Smart companies keep their heads on a swivel scanning the horizon for unexpected competitors. For many in the food sector, Amazon’s acquisition of Whole Foods was unexpected. Ben Thompson (@stratechery) compares Amazon’s acquisition of Whole Foods to Apple’s entering mobile phone market.[7] When speculation first surfaced that Apple would make a mobile phone, Palm CEO Ed Colligan said he wasn’t worried. “PC guys are not going to just figure this out,” he said. “They’re not going to just walk in.” When Amazon started showing interest in the food sector, “Whole Foods founder and CEO John Mackey predicted that groceries would be Amazon’s Waterloo.” Thompson asserts Colligan and Mackey fundamentally “mis-understood their opponents’ goals, strategies, and tactics. … While the iPhone may be the most successful product of all time, Amazon and Jeff Bezos have their sights on being the most dominant company of all time. Start there, and this purchase makes all kinds of sense.” Linda Formichelli writes, “But what about smaller natural-grocery rivals like Sprouts Farmers Market, Earth Fare and Fresh Thyme? Whole Foods has been losing market share to these aggressive competitors for a number of years. Will this move turn the organics-laden tables?” She gets her answer from David J Livingston, owner of DJL Research. “I think competitors like Sprouts, The Fresh Market, Fresh Thyme, Earth Fare and Natural Grocers are totally screwed. They are not that good to begin with. Trader Joe’s is the undisputed sales-per-square-foot performer. Then comes Whole Foods. All the rest are distant also-rans.”[8]


The food sector is now learning what companies in other sectors (like entertainment and transportation) learned several years ago. The digital era is disruptive. Companies failing to transform into digital enterprises driven by a sound digital strategy are going to find themselves in history’s dustbin. The good news is that many advantages are transient. Rita Gunther McGrath (@rgmcgrath), a Strategy & Innovation expert and professor at the Columbia Business School, writes, “As barriers to entry collapse, advantages last for shorter and shorter periods of time. … By and large, my recommendation to senior leaders is to assume that transient advantage is the norm.”[9] One reason advantages are becoming transient is because companies now have access to some of the same technologies as their competitors.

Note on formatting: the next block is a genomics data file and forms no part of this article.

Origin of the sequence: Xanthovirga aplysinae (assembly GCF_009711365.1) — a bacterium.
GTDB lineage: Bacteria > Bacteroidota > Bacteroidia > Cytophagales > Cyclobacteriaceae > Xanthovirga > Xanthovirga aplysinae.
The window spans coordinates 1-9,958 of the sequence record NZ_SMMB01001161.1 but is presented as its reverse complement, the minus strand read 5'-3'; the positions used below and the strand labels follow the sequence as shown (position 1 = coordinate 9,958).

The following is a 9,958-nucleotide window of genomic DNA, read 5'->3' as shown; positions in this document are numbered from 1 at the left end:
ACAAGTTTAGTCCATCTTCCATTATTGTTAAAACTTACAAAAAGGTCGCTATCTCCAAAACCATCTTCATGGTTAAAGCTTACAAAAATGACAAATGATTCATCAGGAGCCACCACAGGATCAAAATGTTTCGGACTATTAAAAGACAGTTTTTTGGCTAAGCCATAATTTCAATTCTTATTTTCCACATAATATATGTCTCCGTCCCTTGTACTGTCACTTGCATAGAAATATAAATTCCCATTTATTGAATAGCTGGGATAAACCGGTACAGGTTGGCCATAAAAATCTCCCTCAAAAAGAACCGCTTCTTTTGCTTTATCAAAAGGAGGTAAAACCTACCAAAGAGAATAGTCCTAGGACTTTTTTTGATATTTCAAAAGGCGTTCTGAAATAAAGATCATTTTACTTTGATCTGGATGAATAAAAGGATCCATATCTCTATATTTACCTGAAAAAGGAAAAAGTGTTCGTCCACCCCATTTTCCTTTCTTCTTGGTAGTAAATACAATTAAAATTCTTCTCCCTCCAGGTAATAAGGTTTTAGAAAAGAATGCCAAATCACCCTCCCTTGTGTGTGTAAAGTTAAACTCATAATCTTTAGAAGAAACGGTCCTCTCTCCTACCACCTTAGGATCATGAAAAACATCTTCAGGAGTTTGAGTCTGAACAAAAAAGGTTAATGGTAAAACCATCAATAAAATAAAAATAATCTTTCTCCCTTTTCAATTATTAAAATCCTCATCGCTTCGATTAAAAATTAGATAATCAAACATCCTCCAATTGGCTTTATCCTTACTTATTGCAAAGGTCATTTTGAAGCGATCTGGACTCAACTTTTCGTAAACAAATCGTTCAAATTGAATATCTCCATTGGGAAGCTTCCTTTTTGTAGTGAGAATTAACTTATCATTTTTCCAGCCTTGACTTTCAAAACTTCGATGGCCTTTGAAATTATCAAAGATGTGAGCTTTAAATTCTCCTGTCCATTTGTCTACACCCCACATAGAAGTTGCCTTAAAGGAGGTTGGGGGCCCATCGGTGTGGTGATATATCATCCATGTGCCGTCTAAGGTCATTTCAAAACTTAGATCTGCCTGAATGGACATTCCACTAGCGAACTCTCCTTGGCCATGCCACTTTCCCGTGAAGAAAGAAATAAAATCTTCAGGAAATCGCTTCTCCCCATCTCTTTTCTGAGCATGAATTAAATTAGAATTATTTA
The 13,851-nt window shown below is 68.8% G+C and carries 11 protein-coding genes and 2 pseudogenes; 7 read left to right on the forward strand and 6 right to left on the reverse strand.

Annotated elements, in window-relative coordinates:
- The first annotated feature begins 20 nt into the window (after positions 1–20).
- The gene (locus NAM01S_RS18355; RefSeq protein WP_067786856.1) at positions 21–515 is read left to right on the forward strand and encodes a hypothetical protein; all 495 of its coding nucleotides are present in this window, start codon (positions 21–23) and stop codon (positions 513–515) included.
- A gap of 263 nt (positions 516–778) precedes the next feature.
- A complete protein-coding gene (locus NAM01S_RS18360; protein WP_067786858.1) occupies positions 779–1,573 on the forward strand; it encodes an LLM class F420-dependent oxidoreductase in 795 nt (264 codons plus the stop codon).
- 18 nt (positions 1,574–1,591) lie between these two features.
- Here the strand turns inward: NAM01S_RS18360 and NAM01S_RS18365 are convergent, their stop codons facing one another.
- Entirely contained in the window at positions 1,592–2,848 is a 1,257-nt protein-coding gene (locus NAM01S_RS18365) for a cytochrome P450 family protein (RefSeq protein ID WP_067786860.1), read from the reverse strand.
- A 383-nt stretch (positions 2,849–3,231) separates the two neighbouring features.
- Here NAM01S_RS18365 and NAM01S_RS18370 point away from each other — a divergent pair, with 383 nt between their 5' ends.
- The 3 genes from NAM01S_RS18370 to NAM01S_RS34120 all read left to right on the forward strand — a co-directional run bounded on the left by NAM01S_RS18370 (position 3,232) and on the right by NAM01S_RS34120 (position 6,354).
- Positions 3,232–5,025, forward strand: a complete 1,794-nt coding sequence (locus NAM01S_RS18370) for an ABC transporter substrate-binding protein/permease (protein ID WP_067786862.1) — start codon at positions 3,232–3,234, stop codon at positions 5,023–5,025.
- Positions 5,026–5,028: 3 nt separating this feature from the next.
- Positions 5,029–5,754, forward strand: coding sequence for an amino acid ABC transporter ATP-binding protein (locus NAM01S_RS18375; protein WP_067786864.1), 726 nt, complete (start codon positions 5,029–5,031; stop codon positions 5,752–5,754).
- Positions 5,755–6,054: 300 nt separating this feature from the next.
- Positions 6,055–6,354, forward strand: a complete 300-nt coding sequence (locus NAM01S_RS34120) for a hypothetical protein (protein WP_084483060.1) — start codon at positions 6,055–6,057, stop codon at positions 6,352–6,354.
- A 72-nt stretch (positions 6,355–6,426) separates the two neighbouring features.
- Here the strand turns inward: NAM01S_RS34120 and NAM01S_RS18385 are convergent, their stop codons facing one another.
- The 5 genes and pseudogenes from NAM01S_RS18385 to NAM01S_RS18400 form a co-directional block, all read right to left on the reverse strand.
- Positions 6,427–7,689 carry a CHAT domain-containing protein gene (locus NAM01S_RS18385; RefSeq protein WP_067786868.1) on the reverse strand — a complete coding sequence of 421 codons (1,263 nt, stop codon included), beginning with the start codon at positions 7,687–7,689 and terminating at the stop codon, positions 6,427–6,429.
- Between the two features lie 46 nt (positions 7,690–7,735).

When the customer is king (and the king must be served), retailers need to know a lot about the king’s tastes and preferences. Angus Loten (@angusloten) reports that the Amazon/Whole Foods deal will “ramp up efforts by supermarket owners to leverage data analytics, cloud computing and other digital tools to boost customer services.”[10] Stephen DiFranco, a former vice president at Hewlett-Packard and Lenovo, told Loten via email, “Whole Foods will soon become Amazon’s experimental playground for developing more sophisticated big-data marketing strategies.” Earlier Afshar noted a few technologies transforming the retail sector: cloud, mobile, social, data science and the Internet of Things. To that I would add cognitive computing. Connectivity is great and data is the lifeblood of the digital era; however, the brains that will make sense of it all will be provided by cognitive computing platforms.




How big of deal is the Amazon/Whole Foods venture? Laura Heller (@lfheller) reported a couple of retail experts’ responses.[11] Scott Galloway, professor of marketing at NYU Stern School of Business, said on CNBC, “This is a frightening day for every retailer that is not Amazon.” And Jason Goldberg, senior vice president of commerce at SapientRazorfish, stated, “When the most disruptive retail force on the planet makes a $13.7 billion investment in your segment, it’s a bad day.” No retailer in his or her right mind is waiting around to see what’s going to happen next. The retail transformation is in full swing and any company not already involved is falling further behind every day.


[1] Steve Auger, “Amazon Provides Food For Thought, Seeking Alpha, 19 June 2017.
[2] David J. Waldron, “Unilever: Kraft Heinz Failed At Buying The Whole Pie, But We Can Own A Slice,” Seeking Alpha, 19 June 2017.
[3] Activist Stocks, “Whole Foods: Let The Games Begin,” Seeking Alpha, 19 June 2017.
[4] Vala Afshar, “2016 – The Year of Connected Customer,” Huffington Post The Blog, 18 December 2015.
[5] Erica E. Phillips and Jennifer Smith, “Amazon’s Deal for Whole Foods Seen as Ideal for Urban Pickup and Delivery Hubs,” The Wall Street Journal, 17 June 2017.
[6] Larry Lewis, “Managing a Global Supply Chain in an Omnichannel World,” Chain Store Age, 26 October 2015.
[7] Ben Thompson, “Amazon’s New Customer,” Stratechery, 19 June 2017.
[8] Linda Formichelli, “Analyst Says Whole Foods Competitors Are ‘Screwed’ After Amazon Deal,” Forbes, 18 June 2017.
[9] Rita Gunther McGrath, “Are all advantages now #transient? Question from a follower,” Rita Gunther McGrath Blog, June 2017.
[10] Angus Loten, “Amazon, Whole Foods Deal to Drive Grocery Stores’ Digital Push,” The Wall Street Journal, 16 June 2017.
[11] Laura Heller, “Amazon vs. Walmart: Why the Whole Foods deal escalates the war for the American shopper,” Retail Dive, 19 June 2017.

Related Posts: